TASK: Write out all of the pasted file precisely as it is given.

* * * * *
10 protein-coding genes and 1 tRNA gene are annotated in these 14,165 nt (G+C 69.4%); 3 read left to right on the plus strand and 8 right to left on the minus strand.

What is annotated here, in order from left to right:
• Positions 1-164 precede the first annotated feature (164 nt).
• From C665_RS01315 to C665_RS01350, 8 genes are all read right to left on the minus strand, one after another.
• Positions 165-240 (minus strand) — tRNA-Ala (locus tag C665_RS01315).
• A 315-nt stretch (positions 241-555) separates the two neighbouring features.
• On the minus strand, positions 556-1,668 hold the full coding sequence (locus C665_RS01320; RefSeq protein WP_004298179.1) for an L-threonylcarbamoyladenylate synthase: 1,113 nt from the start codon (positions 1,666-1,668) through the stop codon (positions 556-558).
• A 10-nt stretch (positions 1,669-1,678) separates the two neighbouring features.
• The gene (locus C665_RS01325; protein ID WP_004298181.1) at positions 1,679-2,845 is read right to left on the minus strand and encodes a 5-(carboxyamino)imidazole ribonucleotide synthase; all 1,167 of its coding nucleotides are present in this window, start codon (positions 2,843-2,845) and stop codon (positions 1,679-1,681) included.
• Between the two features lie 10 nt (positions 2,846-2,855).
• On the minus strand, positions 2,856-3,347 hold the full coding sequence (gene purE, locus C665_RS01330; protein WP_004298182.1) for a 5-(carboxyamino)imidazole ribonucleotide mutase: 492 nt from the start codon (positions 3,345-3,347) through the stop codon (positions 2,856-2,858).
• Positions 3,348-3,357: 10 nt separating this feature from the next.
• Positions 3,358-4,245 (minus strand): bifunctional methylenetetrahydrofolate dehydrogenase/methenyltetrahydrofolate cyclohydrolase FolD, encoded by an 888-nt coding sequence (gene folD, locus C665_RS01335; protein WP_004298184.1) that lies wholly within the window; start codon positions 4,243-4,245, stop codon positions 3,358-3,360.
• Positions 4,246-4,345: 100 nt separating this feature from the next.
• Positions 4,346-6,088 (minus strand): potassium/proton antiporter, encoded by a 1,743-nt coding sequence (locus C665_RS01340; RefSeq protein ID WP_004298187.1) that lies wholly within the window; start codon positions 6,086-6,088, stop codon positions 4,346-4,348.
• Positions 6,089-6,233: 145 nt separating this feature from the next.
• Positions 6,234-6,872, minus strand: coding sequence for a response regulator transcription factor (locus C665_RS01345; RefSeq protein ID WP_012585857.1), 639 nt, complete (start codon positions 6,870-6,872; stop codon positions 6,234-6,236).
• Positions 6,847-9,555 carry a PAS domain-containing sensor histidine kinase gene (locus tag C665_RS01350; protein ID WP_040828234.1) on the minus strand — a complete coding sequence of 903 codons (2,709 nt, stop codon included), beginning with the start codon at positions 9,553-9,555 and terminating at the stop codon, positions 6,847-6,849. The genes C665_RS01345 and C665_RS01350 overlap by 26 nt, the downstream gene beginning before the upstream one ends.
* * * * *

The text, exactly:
10 protein-coding genes and 1 tRNA gene are annotated in these 14,165 nt (G+C 69.4%); 3 read left to right on the plus strand and 8 right to left on the minus strand.

What is annotated here, in order from left to right:
• Positions 1-164 precede the first annotated feature (164 nt).
• From C665_RS01315 to C665_RS01350, 8 genes are all read right to left on the minus strand, one after another.
• Positions 165-240 (minus strand) — tRNA-Ala (locus tag C665_RS01315).
• A 315-nt stretch (positions 241-555) separates the two neighbouring features.
• On the minus strand, positions 556-1,668 hold the full coding sequence (locus C665_RS01320; RefSeq protein WP_004298179.1) for an L-threonylcarbamoyladenylate synthase: 1,113 nt from the start codon (positions 1,666-1,668) through the stop codon (positions 556-558).
• A 10-nt stretch (positions 1,669-1,678) separates the two neighbouring features.
• The gene (locus C665_RS01325; protein ID WP_004298181.1) at positions 1,679-2,845 is read right to left on the minus strand and encodes a 5-(carboxyamino)imidazole ribonucleotide synthase; all 1,167 of its coding nucleotides are present in this window, start codon (positions 2,843-2,845) and stop codon (positions 1,679-1,681) included.
• Between the two features lie 10 nt (positions 2,846-2,855).
• On the minus strand, positions 2,856-3,347 hold the full coding sequence (gene purE, locus C665_RS01330; protein WP_004298182.1) for a 5-(carboxyamino)imidazole ribonucleotide mutase: 492 nt from the start codon (positions 3,345-3,347) through the stop codon (positions 2,856-2,858).
• Positions 3,348-3,357: 10 nt separating this feature from the next.
• Positions 3,358-4,245 (minus strand): bifunctional methylenetetrahydrofolate dehydrogenase/methenyltetrahydrofolate cyclohydrolase FolD, encoded by an 888-nt coding sequence (gene folD, locus C665_RS01335; protein WP_004298184.1) that lies wholly within the window; start codon positions 4,243-4,245, stop codon positions 3,358-3,360.
• Positions 4,246-4,345: 100 nt separating this feature from the next.
• Positions 4,346-6,088 (minus strand): potassium/proton antiporter, encoded by a 1,743-nt coding sequence (locus C665_RS01340; RefSeq protein ID WP_004298187.1) that lies wholly within the window; start codon positions 6,086-6,088, stop codon positions 4,346-4,348.
• Positions 6,089-6,233: 145 nt separating this feature from the next.
• Positions 6,234-6,872, minus strand: coding sequence for a response regulator transcription factor (locus C665_RS01345; RefSeq protein ID WP_012585857.1), 639 nt, complete (start codon positions 6,870-6,872; stop codon positions 6,234-6,236).
• Positions 6,847-9,555 carry a PAS domain-containing sensor histidine kinase gene (locus tag C665_RS01350; protein ID WP_040828234.1) on the minus strand — a complete coding sequence of 903 codons (2,709 nt, stop codon included), beginning with the start codon at positions 9,553-9,555 and terminating at the stop codon, positions 6,847-6,849. The genes C665_RS01345 and C665_RS01350 overlap by 26 nt, the downstream gene beginning before the upstream one ends.